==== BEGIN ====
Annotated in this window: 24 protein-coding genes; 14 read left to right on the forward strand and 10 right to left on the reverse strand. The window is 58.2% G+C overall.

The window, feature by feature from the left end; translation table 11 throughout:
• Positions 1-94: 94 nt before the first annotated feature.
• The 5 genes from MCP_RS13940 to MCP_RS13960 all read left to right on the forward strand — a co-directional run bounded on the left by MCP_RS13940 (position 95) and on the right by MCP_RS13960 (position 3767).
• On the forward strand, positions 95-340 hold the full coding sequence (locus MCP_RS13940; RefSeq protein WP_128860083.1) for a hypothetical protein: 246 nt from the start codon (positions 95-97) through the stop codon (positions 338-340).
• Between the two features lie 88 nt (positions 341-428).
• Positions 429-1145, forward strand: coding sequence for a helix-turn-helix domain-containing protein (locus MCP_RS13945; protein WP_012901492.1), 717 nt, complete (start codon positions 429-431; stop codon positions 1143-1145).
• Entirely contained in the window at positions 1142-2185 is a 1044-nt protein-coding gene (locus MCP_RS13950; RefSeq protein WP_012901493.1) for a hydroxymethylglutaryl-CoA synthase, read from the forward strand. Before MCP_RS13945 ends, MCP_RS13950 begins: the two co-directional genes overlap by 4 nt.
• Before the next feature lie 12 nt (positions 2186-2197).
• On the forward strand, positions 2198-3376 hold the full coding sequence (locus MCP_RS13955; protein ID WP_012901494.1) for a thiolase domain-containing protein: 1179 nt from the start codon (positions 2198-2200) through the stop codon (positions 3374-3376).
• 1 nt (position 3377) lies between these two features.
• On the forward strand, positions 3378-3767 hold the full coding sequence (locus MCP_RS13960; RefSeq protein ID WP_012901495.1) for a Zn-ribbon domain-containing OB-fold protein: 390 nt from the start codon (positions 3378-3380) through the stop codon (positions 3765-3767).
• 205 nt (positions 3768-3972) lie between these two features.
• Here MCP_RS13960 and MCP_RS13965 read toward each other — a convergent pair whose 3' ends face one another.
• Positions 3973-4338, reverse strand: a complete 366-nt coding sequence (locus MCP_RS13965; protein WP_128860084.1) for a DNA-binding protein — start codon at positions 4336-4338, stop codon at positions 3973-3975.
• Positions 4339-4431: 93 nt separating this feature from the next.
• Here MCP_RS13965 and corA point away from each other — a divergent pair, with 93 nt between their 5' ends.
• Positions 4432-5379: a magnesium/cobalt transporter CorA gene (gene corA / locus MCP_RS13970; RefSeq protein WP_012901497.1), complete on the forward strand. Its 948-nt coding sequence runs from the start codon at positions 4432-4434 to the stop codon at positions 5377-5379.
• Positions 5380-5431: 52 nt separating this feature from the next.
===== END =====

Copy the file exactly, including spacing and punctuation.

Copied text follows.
Annotated in this window: 24 protein-coding genes; 14 read left to right on the forward strand and 10 right to left on the reverse strand. The window is 58.2% G+C overall.

The window, feature by feature from the left end; translation table 11 throughout:
• Positions 1-94: 94 nt before the first annotated feature.
• The 5 genes from MCP_RS13940 to MCP_RS13960 all read left to right on the forward strand — a co-directional run bounded on the left by MCP_RS13940 (position 95) and on the right by MCP_RS13960 (position 3767).
• On the forward strand, positions 95-340 hold the full coding sequence (locus MCP_RS13940; RefSeq protein WP_128860083.1) for a hypothetical protein: 246 nt from the start codon (positions 95-97) through the stop codon (positions 338-340).
• Between the two features lie 88 nt (positions 341-428).
• Positions 429-1145, forward strand: coding sequence for a helix-turn-helix domain-containing protein (locus MCP_RS13945; protein WP_012901492.1), 717 nt, complete (start codon positions 429-431; stop codon positions 1143-1145).
• Entirely contained in the window at positions 1142-2185 is a 1044-nt protein-coding gene (locus MCP_RS13950; RefSeq protein WP_012901493.1) for a hydroxymethylglutaryl-CoA synthase, read from the forward strand. Before MCP_RS13945 ends, MCP_RS13950 begins: the two co-directional genes overlap by 4 nt.
• Before the next feature lie 12 nt (positions 2186-2197).
• On the forward strand, positions 2198-3376 hold the full coding sequence (locus MCP_RS13955; protein ID WP_012901494.1) for a thiolase domain-containing protein: 1179 nt from the start codon (positions 2198-2200) through the stop codon (positions 3374-3376).
• 1 nt (position 3377) lies between these two features.
• On the forward strand, positions 3378-3767 hold the full coding sequence (locus MCP_RS13960; RefSeq protein ID WP_012901495.1) for a Zn-ribbon domain-containing OB-fold protein: 390 nt from the start codon (positions 3378-3380) through the stop codon (positions 3765-3767).
• 205 nt (positions 3768-3972) lie between these two features.
• Here MCP_RS13960 and MCP_RS13965 read toward each other — a convergent pair whose 3' ends face one another.
• Positions 3973-4338, reverse strand: a complete 366-nt coding sequence (locus MCP_RS13965; protein WP_128860084.1) for a DNA-binding protein — start codon at positions 4336-4338, stop codon at positions 3973-3975.
• Positions 4339-4431: 93 nt separating this feature from the next.
• Here MCP_RS13965 and corA point away from each other — a divergent pair, with 93 nt between their 5' ends.
• Positions 4432-5379: a magnesium/cobalt transporter CorA gene (gene corA / locus MCP_RS13970; RefSeq protein WP_012901497.1), complete on the forward strand. Its 948-nt coding sequence runs from the start codon at positions 4432-4434 to the stop codon at positions 5377-5379.
• Positions 5380-5431: 52 nt separating this feature from the next.